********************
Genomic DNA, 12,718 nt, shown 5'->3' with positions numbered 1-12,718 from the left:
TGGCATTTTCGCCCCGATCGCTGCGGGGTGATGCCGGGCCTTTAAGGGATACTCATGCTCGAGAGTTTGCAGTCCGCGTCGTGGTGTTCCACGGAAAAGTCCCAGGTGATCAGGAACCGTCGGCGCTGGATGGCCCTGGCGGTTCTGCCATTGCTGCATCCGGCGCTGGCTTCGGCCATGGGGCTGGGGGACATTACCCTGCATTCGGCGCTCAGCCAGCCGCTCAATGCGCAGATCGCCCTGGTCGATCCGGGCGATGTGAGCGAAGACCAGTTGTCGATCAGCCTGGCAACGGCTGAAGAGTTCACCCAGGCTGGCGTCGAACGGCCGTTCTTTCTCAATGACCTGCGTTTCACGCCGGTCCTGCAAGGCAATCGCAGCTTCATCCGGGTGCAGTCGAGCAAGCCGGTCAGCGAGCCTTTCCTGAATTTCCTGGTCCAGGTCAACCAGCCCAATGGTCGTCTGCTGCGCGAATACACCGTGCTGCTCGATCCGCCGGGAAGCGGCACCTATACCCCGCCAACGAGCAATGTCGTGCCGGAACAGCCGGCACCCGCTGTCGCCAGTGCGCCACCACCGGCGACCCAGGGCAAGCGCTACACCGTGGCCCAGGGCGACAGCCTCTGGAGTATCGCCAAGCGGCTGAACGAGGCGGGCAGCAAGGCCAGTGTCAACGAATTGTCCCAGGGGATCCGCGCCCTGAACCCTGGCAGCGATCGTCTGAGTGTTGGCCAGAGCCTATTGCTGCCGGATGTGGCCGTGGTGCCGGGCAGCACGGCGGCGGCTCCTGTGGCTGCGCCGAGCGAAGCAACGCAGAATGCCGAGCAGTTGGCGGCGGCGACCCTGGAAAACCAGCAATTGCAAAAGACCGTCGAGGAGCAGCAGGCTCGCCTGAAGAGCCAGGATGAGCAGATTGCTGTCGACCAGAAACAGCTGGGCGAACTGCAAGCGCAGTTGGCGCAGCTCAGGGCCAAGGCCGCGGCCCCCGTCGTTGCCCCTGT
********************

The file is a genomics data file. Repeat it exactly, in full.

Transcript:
Genomic DNA, 12,718 nt, shown 5'->3' with positions numbered 1-12,718 from the left:
TGGCATTTTCGCCCCGATCGCTGCGGGGTGATGCCGGGCCTTTAAGGGATACTCATGCTCGAGAGTTTGCAGTCCGCGTCGTGGTGTTCCACGGAAAAGTCCCAGGTGATCAGGAACCGTCGGCGCTGGATGGCCCTGGCGGTTCTGCCATTGCTGCATCCGGCGCTGGCTTCGGCCATGGGGCTGGGGGACATTACCCTGCATTCGGCGCTCAGCCAGCCGCTCAATGCGCAGATCGCCCTGGTCGATCCGGGCGATGTGAGCGAAGACCAGTTGTCGATCAGCCTGGCAACGGCTGAAGAGTTCACCCAGGCTGGCGTCGAACGGCCGTTCTTTCTCAATGACCTGCGTTTCACGCCGGTCCTGCAAGGCAATCGCAGCTTCATCCGGGTGCAGTCGAGCAAGCCGGTCAGCGAGCCTTTCCTGAATTTCCTGGTCCAGGTCAACCAGCCCAATGGTCGTCTGCTGCGCGAATACACCGTGCTGCTCGATCCGCCGGGAAGCGGCACCTATACCCCGCCAACGAGCAATGTCGTGCCGGAACAGCCGGCACCCGCTGTCGCCAGTGCGCCACCACCGGCGACCCAGGGCAAGCGCTACACCGTGGCCCAGGGCGACAGCCTCTGGAGTATCGCCAAGCGGCTGAACGAGGCGGGCAGCAAGGCCAGTGTCAACGAATTGTCCCAGGGGATCCGCGCCCTGAACCCTGGCAGCGATCGTCTGAGTGTTGGCCAGAGCCTATTGCTGCCGGATGTGGCCGTGGTGCCGGGCAGCACGGCGGCGGCTCCTGTGGCTGCGCCGAGCGAAGCAACGCAGAATGCCGAGCAGTTGGCGGCGGCGACCCTGGAAAACCAGCAATTGCAAAAGACCGTCGAGGAGCAGCAGGCTCGCCTGAAGAGCCAGGATGAGCAGATTGCTGTCGACCAGAAACAGCTGGGCGAACTGCAAGCGCAGTTGGCGCAGCTCAGGGCCAAGGCCGCGGCCCCCGTCGTTGCCCCTGT